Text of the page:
Definition of quiff in English:

quiff

noun

British
  • A piece of hair brushed upwards and backwards from a man's forehead.

    ‘a boy with a floppy quiff’
    ‘a quiff of white hair’
    • ‘A slip of a man, he is a little bit glam, a little bit rock 'n' roll and he sports a rooster-type quiff hairdo.’
    • ‘Look beyond the crooner's perma-grin, the twinkle in the eye, the ever-bouncing quiff and there, on his cheeks and chin, was the unmistakable sheen of foundation.’
    • ‘The series includes shots of her mimicking silent movie stars and fluffing her fringe into a quiff; they were spontaneous and fun.’
    • ‘Bettie Page bangs and high ponytails for the ladies, sky-high quiffs for the guys.’
    • ‘And coming across an old school photograph - with the boys on the back row sporting some super Sixties quiffs - has prompted the two women to seek out others and stage a school reunion.’
    • ‘A South African man with a big floppy quiff is ordering a very complex lunch.’
    • ‘Backcombing is still used today for spot styling bangs hawks, faux hawks, quiffs, full Mohawks or for creating a big style like those worn by some supermodels on fashion runways.’
    • ‘His quiff used to be sat like a small, silvery lemur balanced atop his skull; now, there's a luxuriant abundance of black hair.’
    • ‘He wouldn't let me be in the photograph with my quiff.’
    • ‘I had visions of quiffs and highlights and all manner of strange accoutrements being used to make me look like a complete twat.’
    • ‘My sister, God bless her, went to University, and by the end of the first term was using a catering-sized tin of hairspray a week to keep her quiff from sagging.’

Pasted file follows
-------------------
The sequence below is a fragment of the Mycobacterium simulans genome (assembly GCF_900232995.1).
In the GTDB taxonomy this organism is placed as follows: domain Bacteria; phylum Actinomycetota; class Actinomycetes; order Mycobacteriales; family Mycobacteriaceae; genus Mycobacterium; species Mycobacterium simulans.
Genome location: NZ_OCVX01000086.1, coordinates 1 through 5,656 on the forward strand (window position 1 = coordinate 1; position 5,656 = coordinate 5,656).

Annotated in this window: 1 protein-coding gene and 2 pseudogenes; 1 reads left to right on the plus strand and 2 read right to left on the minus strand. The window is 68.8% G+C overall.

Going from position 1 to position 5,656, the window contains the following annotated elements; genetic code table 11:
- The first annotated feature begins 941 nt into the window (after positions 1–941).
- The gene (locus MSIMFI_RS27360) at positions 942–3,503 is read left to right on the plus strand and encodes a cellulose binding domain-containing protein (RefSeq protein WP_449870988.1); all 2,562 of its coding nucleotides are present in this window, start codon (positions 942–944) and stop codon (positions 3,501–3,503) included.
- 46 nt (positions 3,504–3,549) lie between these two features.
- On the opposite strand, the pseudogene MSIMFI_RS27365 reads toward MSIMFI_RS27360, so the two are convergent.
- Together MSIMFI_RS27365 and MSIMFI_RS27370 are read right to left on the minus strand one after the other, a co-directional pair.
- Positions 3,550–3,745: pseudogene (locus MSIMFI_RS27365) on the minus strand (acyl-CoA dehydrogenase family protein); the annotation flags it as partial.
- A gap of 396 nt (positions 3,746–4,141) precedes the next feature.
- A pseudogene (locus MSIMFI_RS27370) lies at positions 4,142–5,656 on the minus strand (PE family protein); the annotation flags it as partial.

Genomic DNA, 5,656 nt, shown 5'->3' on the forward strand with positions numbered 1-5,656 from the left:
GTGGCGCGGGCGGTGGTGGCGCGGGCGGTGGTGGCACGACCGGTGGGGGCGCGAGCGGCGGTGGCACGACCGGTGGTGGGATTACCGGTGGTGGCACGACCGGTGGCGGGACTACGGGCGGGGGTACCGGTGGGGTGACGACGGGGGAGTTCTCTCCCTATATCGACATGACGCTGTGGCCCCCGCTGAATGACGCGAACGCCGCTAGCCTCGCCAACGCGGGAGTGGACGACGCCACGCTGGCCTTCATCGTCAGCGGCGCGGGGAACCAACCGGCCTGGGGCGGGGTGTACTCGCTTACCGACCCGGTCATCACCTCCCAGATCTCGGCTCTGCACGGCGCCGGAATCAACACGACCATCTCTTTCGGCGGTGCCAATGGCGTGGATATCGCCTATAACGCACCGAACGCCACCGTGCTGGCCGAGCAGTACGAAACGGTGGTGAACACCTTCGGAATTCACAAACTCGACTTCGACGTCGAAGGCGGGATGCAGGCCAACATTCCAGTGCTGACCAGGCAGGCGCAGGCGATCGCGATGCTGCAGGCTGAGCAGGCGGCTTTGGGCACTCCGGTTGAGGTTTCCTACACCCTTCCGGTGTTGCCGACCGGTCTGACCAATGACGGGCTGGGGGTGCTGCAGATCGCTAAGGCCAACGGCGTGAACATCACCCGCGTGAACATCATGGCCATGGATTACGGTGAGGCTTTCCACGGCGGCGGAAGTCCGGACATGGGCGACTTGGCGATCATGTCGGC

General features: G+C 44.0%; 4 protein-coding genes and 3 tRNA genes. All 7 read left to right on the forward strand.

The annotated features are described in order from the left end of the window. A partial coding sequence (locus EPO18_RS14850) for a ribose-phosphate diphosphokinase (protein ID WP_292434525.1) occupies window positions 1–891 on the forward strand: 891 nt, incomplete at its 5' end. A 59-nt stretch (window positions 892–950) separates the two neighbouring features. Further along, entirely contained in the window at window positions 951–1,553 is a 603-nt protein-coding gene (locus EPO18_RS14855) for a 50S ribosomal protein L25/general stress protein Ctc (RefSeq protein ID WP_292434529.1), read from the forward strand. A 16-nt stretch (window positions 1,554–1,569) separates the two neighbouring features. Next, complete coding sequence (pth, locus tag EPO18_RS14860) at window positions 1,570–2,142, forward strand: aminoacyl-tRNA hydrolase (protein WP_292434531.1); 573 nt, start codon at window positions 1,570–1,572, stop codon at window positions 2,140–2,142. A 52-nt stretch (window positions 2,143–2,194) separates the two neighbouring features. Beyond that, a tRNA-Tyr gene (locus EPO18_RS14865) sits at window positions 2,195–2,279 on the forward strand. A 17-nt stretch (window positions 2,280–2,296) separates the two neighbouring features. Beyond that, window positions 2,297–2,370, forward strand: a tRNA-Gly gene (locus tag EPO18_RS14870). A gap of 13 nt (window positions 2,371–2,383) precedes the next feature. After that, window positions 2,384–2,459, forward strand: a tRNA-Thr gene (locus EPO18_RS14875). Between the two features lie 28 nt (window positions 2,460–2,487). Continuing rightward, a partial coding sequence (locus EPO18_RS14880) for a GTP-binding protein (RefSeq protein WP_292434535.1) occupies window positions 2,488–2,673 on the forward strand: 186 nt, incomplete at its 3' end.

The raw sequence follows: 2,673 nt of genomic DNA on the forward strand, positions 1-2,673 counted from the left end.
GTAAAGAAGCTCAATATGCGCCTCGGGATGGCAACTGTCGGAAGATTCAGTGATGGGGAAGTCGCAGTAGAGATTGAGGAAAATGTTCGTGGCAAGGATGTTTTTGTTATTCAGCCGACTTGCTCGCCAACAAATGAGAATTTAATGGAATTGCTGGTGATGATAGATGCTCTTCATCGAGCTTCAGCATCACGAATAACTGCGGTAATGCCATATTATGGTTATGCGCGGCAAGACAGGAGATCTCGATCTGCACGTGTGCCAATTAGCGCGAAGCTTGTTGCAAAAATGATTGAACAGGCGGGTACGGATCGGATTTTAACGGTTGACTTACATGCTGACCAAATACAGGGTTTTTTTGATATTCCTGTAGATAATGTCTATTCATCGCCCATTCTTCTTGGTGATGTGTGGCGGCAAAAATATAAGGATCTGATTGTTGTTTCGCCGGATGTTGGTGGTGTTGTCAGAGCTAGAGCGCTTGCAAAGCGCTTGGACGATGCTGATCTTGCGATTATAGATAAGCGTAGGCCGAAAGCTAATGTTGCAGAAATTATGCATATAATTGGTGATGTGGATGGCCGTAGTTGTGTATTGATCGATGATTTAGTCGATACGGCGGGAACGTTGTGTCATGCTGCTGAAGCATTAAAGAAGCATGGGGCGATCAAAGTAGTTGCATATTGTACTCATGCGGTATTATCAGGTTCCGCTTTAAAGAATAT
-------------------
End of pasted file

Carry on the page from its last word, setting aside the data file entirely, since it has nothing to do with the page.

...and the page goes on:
• ‘You can tell by their quiffs, black biker boots, jeans and country and western shirts.’
    • ‘The camaraderie and family atmosphere was evident among fans of all ages and backgrounds, many of them sporting Elvis-style quiffs and teddy-boy outfits.’
    • ‘The second man was about 5ft 5in, in his mid 20s, of slim build and with black hair in a quiff.’
    • ‘Comedy quiffs, tinny synths and half an inch of rouge were never meant to last.’
    • ‘Well, two of my local councillors showed up - both dapper chappies, a younger bloke with a furrowed brow and an older gentleman with the finest quiff I have ever seen on a man over 60.’
    • ‘It was about welding existing styles (retro costumes, quiffs and old rock 'n' roll riffs) onto a recently developed technological chassis supplied by the synthesiser.’
    • ‘The quiff is immaculate, the look is unmistakable.’
    • ‘Soon I had amassed a large record collection while, simultaneously, building up a vaseline-walled quiff which defied gravity.’
    • ‘Girls were fully made up, puffy red unglossed lips, stilettos, pencil skirts and long straight hair in ponytails with quiffs or short curled just so.’

Origin

Late 19th century (originally denoting a lock of hair plastered down on the forehead, especially as worn by soldiers): of unknown origin.

Pronunciation

quiff

/kwɪf/